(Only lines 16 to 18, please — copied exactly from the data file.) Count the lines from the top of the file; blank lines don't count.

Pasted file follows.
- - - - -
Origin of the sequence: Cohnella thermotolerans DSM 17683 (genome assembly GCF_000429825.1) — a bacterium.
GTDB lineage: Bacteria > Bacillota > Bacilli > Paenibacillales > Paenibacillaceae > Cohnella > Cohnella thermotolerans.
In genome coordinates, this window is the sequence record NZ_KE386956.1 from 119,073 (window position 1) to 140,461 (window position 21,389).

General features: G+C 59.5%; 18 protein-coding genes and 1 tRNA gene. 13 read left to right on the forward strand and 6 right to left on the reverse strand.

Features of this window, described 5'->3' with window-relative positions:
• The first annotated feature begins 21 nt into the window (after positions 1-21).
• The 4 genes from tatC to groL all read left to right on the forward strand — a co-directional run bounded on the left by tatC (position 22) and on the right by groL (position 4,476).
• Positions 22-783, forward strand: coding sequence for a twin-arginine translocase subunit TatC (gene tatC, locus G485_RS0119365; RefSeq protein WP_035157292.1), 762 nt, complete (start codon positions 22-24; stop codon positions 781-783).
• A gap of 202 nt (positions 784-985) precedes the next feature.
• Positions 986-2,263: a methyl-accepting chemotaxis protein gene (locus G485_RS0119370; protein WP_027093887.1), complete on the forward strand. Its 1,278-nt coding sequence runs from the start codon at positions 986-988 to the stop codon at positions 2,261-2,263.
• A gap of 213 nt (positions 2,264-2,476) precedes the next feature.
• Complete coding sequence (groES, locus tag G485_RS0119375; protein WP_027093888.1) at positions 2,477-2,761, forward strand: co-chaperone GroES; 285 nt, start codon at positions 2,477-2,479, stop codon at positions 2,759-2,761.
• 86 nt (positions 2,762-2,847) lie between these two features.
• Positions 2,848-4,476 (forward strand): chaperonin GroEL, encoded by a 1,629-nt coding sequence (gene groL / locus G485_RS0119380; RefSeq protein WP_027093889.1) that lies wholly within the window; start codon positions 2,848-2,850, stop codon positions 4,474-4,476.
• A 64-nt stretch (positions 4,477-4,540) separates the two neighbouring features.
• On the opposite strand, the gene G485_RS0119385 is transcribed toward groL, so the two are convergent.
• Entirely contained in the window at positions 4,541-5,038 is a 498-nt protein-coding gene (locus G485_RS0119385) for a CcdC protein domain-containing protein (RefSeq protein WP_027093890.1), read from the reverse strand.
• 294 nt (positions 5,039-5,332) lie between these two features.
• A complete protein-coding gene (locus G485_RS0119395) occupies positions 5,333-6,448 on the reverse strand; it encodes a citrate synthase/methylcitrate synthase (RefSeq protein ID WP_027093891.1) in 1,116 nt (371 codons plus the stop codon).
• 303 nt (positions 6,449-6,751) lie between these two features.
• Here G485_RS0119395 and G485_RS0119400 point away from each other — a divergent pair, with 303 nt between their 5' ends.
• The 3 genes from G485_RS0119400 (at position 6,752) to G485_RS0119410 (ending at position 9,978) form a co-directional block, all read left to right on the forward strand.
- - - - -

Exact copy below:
• On the opposite strand, the gene G485_RS0119385 is transcribed toward groL, so the two are convergent.
• Entirely contained in the window at positions 4,541-5,038 is a 498-nt protein-coding gene (locus G485_RS0119385) for a CcdC protein domain-containing protein (RefSeq protein WP_027093890.1), read from the reverse strand.
• 294 nt (positions 5,039-5,332) lie between these two features.